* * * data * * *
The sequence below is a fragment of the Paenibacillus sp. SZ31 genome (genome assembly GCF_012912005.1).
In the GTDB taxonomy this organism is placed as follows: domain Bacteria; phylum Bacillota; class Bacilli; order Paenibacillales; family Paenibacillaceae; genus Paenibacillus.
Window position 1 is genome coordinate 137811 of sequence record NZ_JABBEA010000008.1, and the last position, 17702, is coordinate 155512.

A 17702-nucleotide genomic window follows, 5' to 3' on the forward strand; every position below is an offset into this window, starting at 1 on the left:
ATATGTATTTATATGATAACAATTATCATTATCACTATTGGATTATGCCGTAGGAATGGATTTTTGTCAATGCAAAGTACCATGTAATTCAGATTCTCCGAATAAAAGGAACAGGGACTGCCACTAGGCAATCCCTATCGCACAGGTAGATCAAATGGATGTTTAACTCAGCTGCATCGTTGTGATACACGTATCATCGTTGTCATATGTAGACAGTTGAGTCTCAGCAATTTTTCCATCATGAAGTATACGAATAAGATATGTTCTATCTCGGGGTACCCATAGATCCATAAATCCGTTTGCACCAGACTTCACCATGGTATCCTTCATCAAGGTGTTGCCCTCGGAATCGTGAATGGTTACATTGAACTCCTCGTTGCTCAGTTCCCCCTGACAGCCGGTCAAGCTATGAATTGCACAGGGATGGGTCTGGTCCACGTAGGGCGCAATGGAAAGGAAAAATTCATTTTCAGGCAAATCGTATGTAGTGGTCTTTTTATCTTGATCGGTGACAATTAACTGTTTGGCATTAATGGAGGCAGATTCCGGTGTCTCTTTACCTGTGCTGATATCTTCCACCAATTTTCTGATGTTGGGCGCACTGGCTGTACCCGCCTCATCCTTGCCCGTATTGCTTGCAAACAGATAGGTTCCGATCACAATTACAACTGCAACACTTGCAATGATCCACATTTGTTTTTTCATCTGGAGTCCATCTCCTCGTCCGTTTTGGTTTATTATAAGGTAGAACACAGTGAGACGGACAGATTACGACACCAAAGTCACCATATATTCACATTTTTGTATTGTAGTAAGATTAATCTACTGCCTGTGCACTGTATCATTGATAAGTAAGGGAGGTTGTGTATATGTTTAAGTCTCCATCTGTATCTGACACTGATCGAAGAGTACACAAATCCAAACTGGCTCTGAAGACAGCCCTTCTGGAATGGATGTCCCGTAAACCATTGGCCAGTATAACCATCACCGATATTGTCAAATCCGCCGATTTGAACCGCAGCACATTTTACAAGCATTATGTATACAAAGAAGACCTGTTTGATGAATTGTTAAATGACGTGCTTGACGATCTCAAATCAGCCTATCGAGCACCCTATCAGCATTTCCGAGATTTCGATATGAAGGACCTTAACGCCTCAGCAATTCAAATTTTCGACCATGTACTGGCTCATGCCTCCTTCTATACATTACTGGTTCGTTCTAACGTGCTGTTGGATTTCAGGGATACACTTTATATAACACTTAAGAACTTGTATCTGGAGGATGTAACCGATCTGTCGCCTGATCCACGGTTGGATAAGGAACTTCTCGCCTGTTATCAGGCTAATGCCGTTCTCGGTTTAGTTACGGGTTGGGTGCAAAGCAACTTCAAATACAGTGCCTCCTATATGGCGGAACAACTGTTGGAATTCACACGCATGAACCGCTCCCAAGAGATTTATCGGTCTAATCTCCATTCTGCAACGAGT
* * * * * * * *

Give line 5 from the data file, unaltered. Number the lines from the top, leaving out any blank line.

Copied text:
ATATGTATTTATATGATAACAATTATCATTATCACTATTGGATTATGCCGTAGGAATGGATTTTTGTCAATGCAAAGTACCATGTAATTCAGATTCTCCGAATAAAAGGAACAGGGACTGCCACTAGGCAATCCCTATCGCACAGGTAGATCAAATGGATGTTTAACTCAGCTGCATCGTTGTGATACACGTATCATCGTTGTCATATGTAGACAGTTGAGTCTCAGCAATTTTTCCATCATGAAGTATACGAATAAGATATGTTCTATCTCGGGGTACCCATAGATCCATAAATCCGTTTGCACCAGACTTCACCATGGTATCCTTCATCAAGGTGTTGCCCTCGGAATCGTGAATGGTTACATTGAACTCCTCGTTGCTCAGTTCCCCCTGACAGCCGGTCAAGCTATGAATTGCACAGGGATGGGTCTGGTCCACGTAGGGCGCAATGGAAAGGAAAAATTCATTTTCAGGCAAATCGTATGTAGTGGTCTTTTTATCTTGATCGGTGACAATTAACTGTTTGGCATTAATGGAGGCAGATTCCGGTGTCTCTTTACCTGTGCTGATATCTTCCACCAATTTTCTGATGTTGGGCGCACTGGCTGTACCCGCCTCATCCTTGCCCGTATTGCTTGCAAACAGATAGGTTCCGATCACAATTACAACTGCAACACTTGCAATGATCCACATTTGTTTTTTCATCTGGAGTCCATCTCCTCGTCCGTTTTGGTTTATTATAAGGTAGAACACAGTGAGACGGACAGATTACGACACCAAAGTCACCATATATTCACATTTTTGTATTGTAGTAAGATTAATCTACTGCCTGTGCACTGTATCATTGATAAGTAAGGGAGGTTGTGTATATGTTTAAGTCTCCATCTGTATCTGACACTGATCGAAGAGTACACAAATCCAAACTGGCTCTGAAGACAGCCCTTCTGGAATGGATGTCCCGTAAACCATTGGCCAGTATAACCATCACCGATATTGTCAAATCCGCCGATTTGAACCGCAGCACATTTTACAAGCATTATGTATACAAAGAAGACCTGTTTGATGAATTGTTAAATGACGTGCTTGACGATCTCAAATCAGCCTATCGAGCACCCTATCAGCATTTCCGAGATTTCGATATGAAGGACCTTAACGCCTCAGCAATTCAAATTTTCGACCATGTACTGGCTCATGCCTCCTTCTATACATTACTGGTTCGTTCTAACGTGCTGTTGGATTTCAGGGATACACTTTATATAACACTTAAGAACTTGTATCTGGAGGATGTAACCGATCTGTCGCCTGATCCACGGTTGGATAAGGAACTTCTCGCCTGTTATCAGGCTAATGCCGTTCTCGGTTTAGTTACGGGTTGGGTGCAAAGCAACTTCAAATACAGTGCCTCCTATATGGCGGAACAACTGTTGGAATTCACACGCATGAACCGCTCCCAAGAGATTTATCGGTCTAATCTCCATTCTGCAACGAGT